by DYLAN MATTHEWS, Washington Post
It was Paul Ryan’s big moment in Tampa tonight, and he sure didn’t lack for passion. But do the claims he made hold up? Wonkblog went about sorting the true from the misleading and the downright false.
1. Obama cut Medicare - Ryan blasted the cuts to Medicare reimbursements and Medicare advantage included in the Affordable Care Act. “They just took it all away from Medicare,” Ryan declared. “Seven hundred and sixteen billion dollars, funneled out of Medicare by President Obama.” That much is correct – the Affordable Care Act contained over $700 billion in cuts to Medicare reimbursement rates and Medicare advantage. The Obama administration insists the cuts will not hurt quality and are necessary to control costs, while the Romney-Ryan campaign disputes this, but the underlying claim is correct.
"A lot of guys I went to high school with worked at that GM plant. Right there at that plant, candidate Obama said: “I believe that if our government is there to support you … this plant will be here for another hundred years.” That’s what he said in 2008.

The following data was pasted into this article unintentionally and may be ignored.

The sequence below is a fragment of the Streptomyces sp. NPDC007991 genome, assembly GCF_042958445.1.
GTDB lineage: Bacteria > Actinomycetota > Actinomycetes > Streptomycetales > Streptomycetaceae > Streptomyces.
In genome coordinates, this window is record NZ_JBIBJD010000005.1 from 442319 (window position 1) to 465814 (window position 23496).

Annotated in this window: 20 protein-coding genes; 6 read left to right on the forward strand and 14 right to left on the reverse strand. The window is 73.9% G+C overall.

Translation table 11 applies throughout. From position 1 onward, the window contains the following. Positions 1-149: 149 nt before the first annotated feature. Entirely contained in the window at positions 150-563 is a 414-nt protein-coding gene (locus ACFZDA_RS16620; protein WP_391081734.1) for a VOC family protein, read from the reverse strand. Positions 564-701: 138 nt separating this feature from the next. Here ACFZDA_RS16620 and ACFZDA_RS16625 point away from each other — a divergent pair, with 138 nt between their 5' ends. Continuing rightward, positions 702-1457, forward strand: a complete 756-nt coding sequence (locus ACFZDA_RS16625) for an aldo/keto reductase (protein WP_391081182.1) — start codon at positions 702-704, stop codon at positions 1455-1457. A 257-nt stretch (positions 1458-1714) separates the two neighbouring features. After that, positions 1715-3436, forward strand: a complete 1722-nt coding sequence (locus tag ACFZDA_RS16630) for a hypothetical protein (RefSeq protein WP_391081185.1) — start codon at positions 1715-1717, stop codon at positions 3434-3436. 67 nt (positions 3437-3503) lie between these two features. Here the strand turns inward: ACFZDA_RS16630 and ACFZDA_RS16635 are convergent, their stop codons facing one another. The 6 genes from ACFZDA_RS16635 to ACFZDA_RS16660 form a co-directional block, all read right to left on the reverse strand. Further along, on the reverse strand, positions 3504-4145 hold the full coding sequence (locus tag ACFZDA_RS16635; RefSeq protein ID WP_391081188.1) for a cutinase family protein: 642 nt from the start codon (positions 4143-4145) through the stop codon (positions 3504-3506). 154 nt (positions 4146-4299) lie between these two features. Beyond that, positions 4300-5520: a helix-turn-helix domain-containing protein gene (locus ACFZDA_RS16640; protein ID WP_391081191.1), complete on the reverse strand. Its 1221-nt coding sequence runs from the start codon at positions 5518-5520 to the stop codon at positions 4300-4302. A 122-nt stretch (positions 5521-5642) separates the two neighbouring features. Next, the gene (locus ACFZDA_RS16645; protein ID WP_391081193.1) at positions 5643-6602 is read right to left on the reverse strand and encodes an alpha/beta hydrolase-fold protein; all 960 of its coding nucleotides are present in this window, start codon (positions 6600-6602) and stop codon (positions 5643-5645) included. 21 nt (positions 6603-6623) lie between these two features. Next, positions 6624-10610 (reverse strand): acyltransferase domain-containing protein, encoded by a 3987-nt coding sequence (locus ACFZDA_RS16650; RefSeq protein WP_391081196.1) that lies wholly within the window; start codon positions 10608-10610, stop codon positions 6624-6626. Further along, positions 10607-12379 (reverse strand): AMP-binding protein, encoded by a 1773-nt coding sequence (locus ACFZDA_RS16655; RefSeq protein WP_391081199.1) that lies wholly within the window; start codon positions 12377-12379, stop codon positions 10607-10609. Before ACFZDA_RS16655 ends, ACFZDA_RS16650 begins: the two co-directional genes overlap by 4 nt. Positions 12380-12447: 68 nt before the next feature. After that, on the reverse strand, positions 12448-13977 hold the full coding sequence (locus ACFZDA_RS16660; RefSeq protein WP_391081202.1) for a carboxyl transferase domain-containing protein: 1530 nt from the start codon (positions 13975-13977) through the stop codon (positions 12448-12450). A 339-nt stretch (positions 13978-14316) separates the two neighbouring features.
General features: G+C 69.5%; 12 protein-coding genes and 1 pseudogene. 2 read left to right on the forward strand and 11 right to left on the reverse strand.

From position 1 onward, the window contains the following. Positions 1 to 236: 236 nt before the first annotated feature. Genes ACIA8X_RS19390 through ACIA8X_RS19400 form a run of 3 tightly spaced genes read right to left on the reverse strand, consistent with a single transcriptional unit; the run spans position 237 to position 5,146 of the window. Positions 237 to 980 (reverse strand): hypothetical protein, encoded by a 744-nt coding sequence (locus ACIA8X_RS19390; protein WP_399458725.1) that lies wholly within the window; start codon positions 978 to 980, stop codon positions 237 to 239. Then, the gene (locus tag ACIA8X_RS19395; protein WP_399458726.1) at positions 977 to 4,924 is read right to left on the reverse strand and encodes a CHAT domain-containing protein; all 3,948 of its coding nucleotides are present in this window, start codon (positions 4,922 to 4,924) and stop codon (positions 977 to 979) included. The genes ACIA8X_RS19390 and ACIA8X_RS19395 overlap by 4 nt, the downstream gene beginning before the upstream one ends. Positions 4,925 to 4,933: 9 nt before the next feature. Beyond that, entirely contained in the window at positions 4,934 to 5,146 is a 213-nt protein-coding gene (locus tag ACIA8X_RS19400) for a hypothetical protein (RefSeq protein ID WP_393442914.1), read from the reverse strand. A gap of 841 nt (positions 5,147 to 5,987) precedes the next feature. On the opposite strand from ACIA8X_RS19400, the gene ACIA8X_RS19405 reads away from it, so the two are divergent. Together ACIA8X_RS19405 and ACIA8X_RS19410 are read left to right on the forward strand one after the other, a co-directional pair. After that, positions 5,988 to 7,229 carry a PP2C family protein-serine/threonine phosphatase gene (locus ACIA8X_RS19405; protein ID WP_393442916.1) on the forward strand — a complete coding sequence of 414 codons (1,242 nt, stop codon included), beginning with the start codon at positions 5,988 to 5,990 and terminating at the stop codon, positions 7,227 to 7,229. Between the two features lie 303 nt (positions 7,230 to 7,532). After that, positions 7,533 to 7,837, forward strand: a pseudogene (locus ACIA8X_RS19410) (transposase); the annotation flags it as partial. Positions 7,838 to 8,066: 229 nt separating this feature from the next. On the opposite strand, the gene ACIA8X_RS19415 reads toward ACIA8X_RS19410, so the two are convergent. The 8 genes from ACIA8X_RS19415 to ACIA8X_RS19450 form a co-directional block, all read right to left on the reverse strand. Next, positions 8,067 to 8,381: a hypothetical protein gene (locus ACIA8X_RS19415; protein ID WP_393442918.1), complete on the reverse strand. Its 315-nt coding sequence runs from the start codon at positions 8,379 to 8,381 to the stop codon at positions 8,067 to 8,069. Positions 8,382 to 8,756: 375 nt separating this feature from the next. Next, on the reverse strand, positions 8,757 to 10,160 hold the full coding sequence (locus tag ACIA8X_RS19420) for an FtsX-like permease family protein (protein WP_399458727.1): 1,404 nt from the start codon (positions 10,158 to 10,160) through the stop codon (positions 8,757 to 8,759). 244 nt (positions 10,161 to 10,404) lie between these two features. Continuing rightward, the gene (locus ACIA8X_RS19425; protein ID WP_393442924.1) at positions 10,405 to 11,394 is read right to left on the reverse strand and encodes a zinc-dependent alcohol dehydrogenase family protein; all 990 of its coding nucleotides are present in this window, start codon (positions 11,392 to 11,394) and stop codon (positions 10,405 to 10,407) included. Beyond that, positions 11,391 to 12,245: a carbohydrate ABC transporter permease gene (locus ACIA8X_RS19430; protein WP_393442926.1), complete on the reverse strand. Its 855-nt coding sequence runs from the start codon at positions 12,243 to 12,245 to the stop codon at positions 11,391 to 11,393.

"Well, as it turned out, that plant didn’t last another year. It is locked up and empty to this day."
The plant shut down in June 2008, when George W. Bush is president. Ryan says it had not yet shut down Obama was elected, that Janesville was “about to” lose the factory at the time of the election. This is false, as Ryan knew in 2008 when he issued a statement bemoaning the plant’s closing.
3. The Affordable Care Act increases taxes on millions of small businesses – Paul Ryan declared that the Affordable Care Act would impose “new taxes on nearly a million small businesses.” The Act changes taxes for small businesses in three ways. It provides a tax credit (pdf) to subsidize insurance coverage for which between 1.4 and 4 million small businesses are eligible. It imposes a tax on medical device manufacturers, of which there were only 5,300 (pdf) in the United States in 2007. Finally, it imposes an employer mandate on businesses that do not provide coverage, which will not affect (pdf) businesses with under 50 employees. Most small businesses, then, get a tax cut, and the number of small businesses facing tax increases is about five thousand, far under a million. Ryan’s claim is just false.